29. Greenberg J, Mark MM, Lehman DR (1985) Justice in Sports and Games. Journal of Sport Behavior 8(1):18–33.Google Scholar
  30. Griffin SP (2011) Gaming the Game. Barricade Books: Fort Lee, NJ.Google Scholar
  31. Hassett KA (2008) NBA Home Bias Suggests Referees Committing Fouls. American Enterprise Institute, posted June 23. Accessed online:
  32. Hollinger J (2007) Closer Look at Ref Study., posted May 9. Accessed online:
  33. Kendall TK (2008) Celebrity Misbehavior in the NBA. Journal of Sports Economics 9(3):231–249.CrossRefGoogle Scholar
  34. Kim JY, Parlow MJ (2009) Off-Court Misbehavior: Sports Leagues and Private Punishment. Journal of Criminal Law and Criminology 99(3):573–597.Google Scholar
  35. Larson T, Price J, Wolfers J (2008). Racial Bias in the NBA: Implications in Betting Markets. Journal of Quantitative Analysis in Sports 4(2):Article 7.Google Scholar
  36. Lehman DR, Reifman A (1987) Spectator Influence on Basketball Officiating. Journal of Social Psychology 127:673–675.Google Scholar
  37. Maymin A, Maymin P, Shen E (2011) How Much Trouble is Early Foul Trouble? Strategically Idling Resources in the NBA. Unpublished manuscript.Google Scholar
  38. McCann MA (2006) The Reckless Pursuit of Dominion: A Situational Analysis of the NBA and Diminishing Player Autonomy. Pennsylvania Journal of Labor and Employment Law 8(4):819–860.Google Scholar
  39. Morgan H, Rotthoff K (2010) Bias in Sequential Order Judging: Primacy, Recency, Sequential bias, and Difficulty bias. Unpublished manuscript.Google Scholar
  40. Moskowitz T, Wertheim LJ (2011) Scorecasting. Crown Books: New York, NY.Google Scholar
  41. Munson L (2007) Even NBA Study Might Confirm Racial Bias in Officiating., posted May 15. Accessed online:
  42. Nevill AM, Balmer NJ, Williams AM (2002) The Influence of Crowd Noise and Experience upon Refereeing Decisions in Football. Psychology of Sport and Exercise 3:261–272.CrossRefGoogle Scholar
  43. Page L, Page K (2010) Evidence of Referees’ National Favoritism in Rugby. Unpublished manuscript.Google Scholar
  44. Parsons CA, Sulaeman J, Yates MC, Hamermesh DC (2011) Strike Three: Umpires’ Demand for Discrimination. American Economic Review, forthcoming.Google Scholar
  45. Pedowitz LB (2008) Report to the Board of Governors of the National Basketball Association. NBA, posted October 1. Accessed online:
  46. Persico N (2009) Racial Profiling? Detecting Bias Using Statistical Evidence. Annual Review of Economics 1:229–253.CrossRefGoogle Scholar
  47. Price J, Soebbing B, Berri DJ, Humphreys B (2010) Tournament Incentives, League Policy, and NBA Team Performance Revisited. Journal of Sports Economics 11(2):117–135.CrossRefGoogle Scholar
  48. Price J, Remer M, Stone DF (2011) Sub-Perfect Game: Profitable Biases of NBA Referees. Journal of Economics and Management Strategy, forthcoming.Google Scholar
  49. Price J, Wolfers J (2010) Racial Discrimination among NBA Referees. Quarterly Journal of Economics 125(4):1859–1887.CrossRefGoogle Scholar
  50. Price J, Wolfers J (2011) Biased Referees? Reconciling Results with the NBA’s Analysis. Contemporary Economic Policy, forthcoming.Google Scholar
  51. Rodenberg RM (2011). Perception ≠ Reality: Analyzing Specific Allegations of NBA Referee Bias. Journal of Quantitative Analysis of Sports, forthcoming.Google Scholar
  52. Rodenberg RM, Lim CH (2009) Payback Calls: A Starting Point for Measuring Basketball Referee Bias and Impact on Team Performance. European Sport Management Quarterly 9(4):375–387.CrossRefGoogle Scholar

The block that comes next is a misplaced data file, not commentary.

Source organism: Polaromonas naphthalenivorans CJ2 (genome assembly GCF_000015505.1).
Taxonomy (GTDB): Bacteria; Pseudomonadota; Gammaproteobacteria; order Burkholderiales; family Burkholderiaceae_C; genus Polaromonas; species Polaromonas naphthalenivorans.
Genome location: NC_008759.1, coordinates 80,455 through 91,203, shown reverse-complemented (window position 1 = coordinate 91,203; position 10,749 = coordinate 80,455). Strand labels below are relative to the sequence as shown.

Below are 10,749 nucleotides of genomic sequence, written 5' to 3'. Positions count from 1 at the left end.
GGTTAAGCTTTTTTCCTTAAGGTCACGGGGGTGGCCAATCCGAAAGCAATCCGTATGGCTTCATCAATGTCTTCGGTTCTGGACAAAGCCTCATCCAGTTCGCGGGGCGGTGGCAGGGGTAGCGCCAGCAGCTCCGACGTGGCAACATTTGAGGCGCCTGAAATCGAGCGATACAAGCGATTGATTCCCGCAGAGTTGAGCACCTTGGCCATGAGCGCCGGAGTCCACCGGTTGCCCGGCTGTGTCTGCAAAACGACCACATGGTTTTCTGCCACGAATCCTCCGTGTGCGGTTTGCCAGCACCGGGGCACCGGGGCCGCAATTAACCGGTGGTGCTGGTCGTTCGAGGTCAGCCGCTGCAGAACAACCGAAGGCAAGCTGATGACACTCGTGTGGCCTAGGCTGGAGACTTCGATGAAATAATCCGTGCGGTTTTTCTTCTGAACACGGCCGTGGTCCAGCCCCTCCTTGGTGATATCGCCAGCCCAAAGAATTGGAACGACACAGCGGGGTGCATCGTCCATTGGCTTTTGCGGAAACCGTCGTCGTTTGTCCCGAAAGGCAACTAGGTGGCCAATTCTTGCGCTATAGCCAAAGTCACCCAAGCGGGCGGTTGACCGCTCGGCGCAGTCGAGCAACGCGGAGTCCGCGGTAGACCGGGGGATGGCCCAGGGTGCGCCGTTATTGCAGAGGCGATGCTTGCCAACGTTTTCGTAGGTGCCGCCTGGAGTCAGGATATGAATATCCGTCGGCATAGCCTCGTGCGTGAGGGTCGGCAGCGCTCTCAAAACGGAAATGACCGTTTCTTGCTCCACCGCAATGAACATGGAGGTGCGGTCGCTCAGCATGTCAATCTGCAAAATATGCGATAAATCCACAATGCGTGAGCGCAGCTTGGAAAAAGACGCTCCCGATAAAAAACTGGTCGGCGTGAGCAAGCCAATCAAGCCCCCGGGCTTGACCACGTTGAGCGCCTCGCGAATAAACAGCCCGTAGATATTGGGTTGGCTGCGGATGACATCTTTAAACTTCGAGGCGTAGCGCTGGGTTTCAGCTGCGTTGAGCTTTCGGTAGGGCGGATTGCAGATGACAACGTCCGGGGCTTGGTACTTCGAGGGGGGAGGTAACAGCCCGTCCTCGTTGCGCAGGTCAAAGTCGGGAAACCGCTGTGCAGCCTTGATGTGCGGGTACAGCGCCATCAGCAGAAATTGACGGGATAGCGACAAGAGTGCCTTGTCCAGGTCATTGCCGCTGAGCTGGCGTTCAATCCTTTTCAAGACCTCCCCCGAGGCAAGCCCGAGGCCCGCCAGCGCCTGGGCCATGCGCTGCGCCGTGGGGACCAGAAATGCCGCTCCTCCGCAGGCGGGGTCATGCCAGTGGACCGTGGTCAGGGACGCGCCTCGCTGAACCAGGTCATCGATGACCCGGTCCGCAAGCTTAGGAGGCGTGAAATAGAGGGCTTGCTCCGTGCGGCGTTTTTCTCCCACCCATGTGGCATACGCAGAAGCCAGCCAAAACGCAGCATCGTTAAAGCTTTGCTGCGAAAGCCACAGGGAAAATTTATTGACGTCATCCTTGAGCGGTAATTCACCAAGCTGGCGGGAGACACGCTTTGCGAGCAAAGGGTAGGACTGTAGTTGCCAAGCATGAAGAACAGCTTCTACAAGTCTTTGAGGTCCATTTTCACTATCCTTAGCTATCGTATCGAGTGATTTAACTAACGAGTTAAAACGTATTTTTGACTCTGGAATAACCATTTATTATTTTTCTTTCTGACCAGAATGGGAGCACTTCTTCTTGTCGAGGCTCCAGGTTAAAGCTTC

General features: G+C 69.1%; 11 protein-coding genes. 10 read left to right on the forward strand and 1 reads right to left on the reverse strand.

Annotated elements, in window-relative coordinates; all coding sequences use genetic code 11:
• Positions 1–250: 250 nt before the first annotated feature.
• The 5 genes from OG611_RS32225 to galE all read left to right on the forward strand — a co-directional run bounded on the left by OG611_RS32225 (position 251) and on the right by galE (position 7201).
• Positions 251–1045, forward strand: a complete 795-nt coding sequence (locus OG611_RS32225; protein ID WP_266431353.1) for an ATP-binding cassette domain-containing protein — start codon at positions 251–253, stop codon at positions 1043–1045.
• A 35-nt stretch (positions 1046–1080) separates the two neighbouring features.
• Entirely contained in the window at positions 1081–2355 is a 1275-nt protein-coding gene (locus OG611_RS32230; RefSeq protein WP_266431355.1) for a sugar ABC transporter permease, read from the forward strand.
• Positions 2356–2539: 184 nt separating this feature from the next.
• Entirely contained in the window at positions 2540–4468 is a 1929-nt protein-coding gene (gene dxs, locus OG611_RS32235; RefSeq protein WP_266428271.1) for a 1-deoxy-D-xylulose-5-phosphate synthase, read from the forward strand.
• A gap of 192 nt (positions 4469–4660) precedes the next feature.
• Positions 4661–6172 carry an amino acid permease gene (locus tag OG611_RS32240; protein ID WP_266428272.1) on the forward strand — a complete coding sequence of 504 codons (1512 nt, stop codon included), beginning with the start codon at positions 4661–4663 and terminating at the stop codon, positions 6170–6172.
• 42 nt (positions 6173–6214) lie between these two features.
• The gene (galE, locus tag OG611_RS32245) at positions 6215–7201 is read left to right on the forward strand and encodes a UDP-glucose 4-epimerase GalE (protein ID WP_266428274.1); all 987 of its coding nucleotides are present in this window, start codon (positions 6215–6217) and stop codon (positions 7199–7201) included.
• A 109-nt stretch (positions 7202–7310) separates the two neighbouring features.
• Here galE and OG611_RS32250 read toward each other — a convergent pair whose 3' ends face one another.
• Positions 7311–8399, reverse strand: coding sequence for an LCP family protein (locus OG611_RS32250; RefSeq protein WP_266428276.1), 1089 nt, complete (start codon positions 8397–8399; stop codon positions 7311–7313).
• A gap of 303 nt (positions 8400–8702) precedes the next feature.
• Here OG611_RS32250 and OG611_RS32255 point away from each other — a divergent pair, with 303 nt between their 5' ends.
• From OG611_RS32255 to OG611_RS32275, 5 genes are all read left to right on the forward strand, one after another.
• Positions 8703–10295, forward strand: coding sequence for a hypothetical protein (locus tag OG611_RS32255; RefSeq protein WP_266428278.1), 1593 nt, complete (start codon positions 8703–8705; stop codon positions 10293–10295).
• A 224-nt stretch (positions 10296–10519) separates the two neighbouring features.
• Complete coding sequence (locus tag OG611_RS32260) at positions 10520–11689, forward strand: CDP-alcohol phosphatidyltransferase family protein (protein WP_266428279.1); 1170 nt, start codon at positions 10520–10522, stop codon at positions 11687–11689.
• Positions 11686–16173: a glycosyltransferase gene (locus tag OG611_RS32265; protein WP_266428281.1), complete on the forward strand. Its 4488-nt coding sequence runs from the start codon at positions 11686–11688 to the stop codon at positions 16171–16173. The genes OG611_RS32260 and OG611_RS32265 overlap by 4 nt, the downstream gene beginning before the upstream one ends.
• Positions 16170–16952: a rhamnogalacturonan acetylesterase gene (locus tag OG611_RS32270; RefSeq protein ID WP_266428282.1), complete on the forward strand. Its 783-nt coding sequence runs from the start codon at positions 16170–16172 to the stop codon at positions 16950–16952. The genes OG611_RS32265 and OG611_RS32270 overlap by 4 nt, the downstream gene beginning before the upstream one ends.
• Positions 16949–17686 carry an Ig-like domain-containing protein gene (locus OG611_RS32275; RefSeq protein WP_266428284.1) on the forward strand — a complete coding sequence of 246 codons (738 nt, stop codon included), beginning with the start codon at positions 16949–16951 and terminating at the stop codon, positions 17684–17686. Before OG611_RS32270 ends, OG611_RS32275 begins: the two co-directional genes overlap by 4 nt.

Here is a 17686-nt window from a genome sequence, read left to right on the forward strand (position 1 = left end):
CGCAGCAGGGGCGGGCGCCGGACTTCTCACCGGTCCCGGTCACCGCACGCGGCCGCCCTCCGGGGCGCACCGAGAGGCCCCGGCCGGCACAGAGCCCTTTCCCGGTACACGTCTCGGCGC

53. Ryan B (2007) Position on Foul Calls is Offline. Boston Globe, posted May 3. Accessed online:
  54. Sheridan C (2007) NBA: Claims of Racial Officiating Bias ‘Flat-Out Wrong.’, posted May 4. Accessed online:
  55. Schwarz A (2007) Study of NBA Sees Racial Bias in Calling Fouls. New York Times, posted May 2. Accessed online:
  56. Schwirtz M (2010) Hoping to Stir a Revival of Basketball in Russia. New York Times, posted October 10. Accessed online:
  57. Shmanske S (2008) Point Spreads and Referee Bias in the NBA. In Threats to Sports and Sports Participation, ed. Rodriguez P, Kesenne S, Garcia J, pp. 115–136. Ediciones de la Universidad de Oviedo: Oviedo, Spain.Google Scholar
  58. Standen J (2009) The Manly Sports: The Problematic Use of Criminal Law to Regulate Sports Violence. Journal of Criminal Law and Criminology 99(3): 619–642.Google Scholar
  59. Stein M (2008) Heft Alone Unlikely to Change Perceptions of Officiating., posted October 5. Accessed online:
  60. Showalter BD (2007) Technical Foul: David Stern’s Excessive Use of Rule-Making Authority. Marquette Sports Law Review 18(1):205–223.Google Scholar
  61. Thu KM, Hattman K, Hutchinson V, Lueken S, Davis N, Linboom E (2002) Keeping the Game Close: ‘Fair Play’ among Men’s College Basketball Referees. Human Organization 61(1):1–8.Google Scholar
  62. Winston WL (2009) Mathletics. Princeton University Press: Princeton, NJ.Google Scholar
  63. Zillgitt J (2010) ‘Respect for the Game’: NBA Wants Players on Best Behavior. USA Today, posted September 24. Accessed online:
  64. Zimbalist A (2007) Study’s Credibility Suffers in Race to Report NBA Referees’ Race Bias. Sports Business Journal, May 21, p. 37.Google Scholar
  65. Zimmer T, Kuethe TH (2009) Testing for Bias and Manipulation in the NBA Playoffs. Journal of Quantitative Analysis of Sports 5(3):Article 4.Google Scholar
  66. Zitzewitz E (2006) Nationalism in Winter Sports Judging and Its Lessons for Organizational Decision Making. Journal of Economics and Management Strategy 15:67–99.CrossRefGoogle Scholar

Copyright information

© Springer Science+Business Media, LLC 2011

Authors and Affiliations

  1. 1.Southern Utah UniversityCedar CityUSA
  2. 2.Florida State UniversityTallahasseeUSA

Personalised recommendations